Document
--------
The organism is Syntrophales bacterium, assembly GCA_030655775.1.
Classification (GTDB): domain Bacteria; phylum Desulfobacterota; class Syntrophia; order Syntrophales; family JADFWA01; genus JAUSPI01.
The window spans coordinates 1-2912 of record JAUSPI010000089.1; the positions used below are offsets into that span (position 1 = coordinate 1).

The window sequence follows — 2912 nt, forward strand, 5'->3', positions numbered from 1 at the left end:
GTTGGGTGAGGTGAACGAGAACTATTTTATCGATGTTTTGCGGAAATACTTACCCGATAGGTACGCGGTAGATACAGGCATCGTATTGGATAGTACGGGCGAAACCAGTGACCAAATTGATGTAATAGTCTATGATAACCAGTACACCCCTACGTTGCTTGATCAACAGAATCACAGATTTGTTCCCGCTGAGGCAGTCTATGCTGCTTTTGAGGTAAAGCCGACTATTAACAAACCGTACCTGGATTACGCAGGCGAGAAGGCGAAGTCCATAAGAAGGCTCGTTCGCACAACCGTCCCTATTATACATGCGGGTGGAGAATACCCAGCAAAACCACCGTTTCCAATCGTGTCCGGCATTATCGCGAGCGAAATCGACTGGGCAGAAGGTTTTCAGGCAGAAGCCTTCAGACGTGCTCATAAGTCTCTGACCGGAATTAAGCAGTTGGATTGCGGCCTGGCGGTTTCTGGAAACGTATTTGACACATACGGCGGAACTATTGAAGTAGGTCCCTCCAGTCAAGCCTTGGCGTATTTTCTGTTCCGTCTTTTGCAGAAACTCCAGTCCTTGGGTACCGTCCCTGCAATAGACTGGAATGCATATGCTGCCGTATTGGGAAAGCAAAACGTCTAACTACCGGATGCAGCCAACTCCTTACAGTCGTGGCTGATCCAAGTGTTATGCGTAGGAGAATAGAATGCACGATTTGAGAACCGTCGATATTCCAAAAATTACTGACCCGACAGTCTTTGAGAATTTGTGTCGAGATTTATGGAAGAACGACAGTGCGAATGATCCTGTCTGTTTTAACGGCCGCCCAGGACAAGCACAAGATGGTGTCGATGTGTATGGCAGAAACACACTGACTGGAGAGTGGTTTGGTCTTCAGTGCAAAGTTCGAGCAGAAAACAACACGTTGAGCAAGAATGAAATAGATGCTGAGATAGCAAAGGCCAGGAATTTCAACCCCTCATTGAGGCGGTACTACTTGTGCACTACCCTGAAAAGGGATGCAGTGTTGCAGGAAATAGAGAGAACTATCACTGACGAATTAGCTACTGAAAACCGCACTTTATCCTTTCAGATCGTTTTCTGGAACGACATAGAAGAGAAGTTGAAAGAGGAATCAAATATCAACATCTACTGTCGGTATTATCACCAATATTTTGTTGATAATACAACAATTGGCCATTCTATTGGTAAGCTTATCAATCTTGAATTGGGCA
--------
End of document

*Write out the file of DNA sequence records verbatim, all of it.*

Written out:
The organism is Syntrophales bacterium, assembly GCA_030655775.1.
Classification (GTDB): domain Bacteria; phylum Desulfobacterota; class Syntrophia; order Syntrophales; family JADFWA01; genus JAUSPI01.
The window spans coordinates 1-2912 of record JAUSPI010000089.1; the positions used below are offsets into that span (position 1 = coordinate 1).

The window sequence follows — 2912 nt, forward strand, 5'->3', positions numbered from 1 at the left end:
GTTGGGTGAGGTGAACGAGAACTATTTTATCGATGTTTTGCGGAAATACTTACCCGATAGGTACGCGGTAGATACAGGCATCGTATTGGATAGTACGGGCGAAACCAGTGACCAAATTGATGTAATAGTCTATGATAACCAGTACACCCCTACGTTGCTTGATCAACAGAATCACAGATTTGTTCCCGCTGAGGCAGTCTATGCTGCTTTTGAGGTAAAGCCGACTATTAACAAACCGTACCTGGATTACGCAGGCGAGAAGGCGAAGTCCATAAGAAGGCTCGTTCGCACAACCGTCCCTATTATACATGCGGGTGGAGAATACCCAGCAAAACCACCGTTTCCAATCGTGTCCGGCATTATCGCGAGCGAAATCGACTGGGCAGAAGGTTTTCAGGCAGAAGCCTTCAGACGTGCTCATAAGTCTCTGACCGGAATTAAGCAGTTGGATTGCGGCCTGGCGGTTTCTGGAAACGTATTTGACACATACGGCGGAACTATTGAAGTAGGTCCCTCCAGTCAAGCCTTGGCGTATTTTCTGTTCCGTCTTTTGCAGAAACTCCAGTCCTTGGGTACCGTCCCTGCAATAGACTGGAATGCATATGCTGCCGTATTGGGAAAGCAAAACGTCTAACTACCGGATGCAGCCAACTCCTTACAGTCGTGGCTGATCCAAGTGTTATGCGTAGGAGAATAGAATGCACGATTTGAGAACCGTCGATATTCCAAAAATTACTGACCCGACAGTCTTTGAGAATTTGTGTCGAGATTTATGGAAGAACGACAGTGCGAATGATCCTGTCTGTTTTAACGGCCGCCCAGGACAAGCACAAGATGGTGTCGATGTGTATGGCAGAAACACACTGACTGGAGAGTGGTTTGGTCTTCAGTGCAAAGTTCGAGCAGAAAACAACACGTTGAGCAAGAATGAAATAGATGCTGAGATAGCAAAGGCCAGGAATTTCAACCCCTCATTGAGGCGGTACTACTTGTGCACTACCCTGAAAAGGGATGCAGTGTTGCAGGAAATAGAGAGAACTATCACTGACGAATTAGCTACTGAAAACCGCACTTTATCCTTTCAGATCGTTTTCTGGAACGACATAGAAGAGAAGTTGAAAGAGGAATCAAATATCAACATCTACTGTCGGTATTATCACCAATATTTTGTTGATAATACAACAATTGGCCATTCTATTGGTAAGCTTATCAATCTTGAATTGGGCA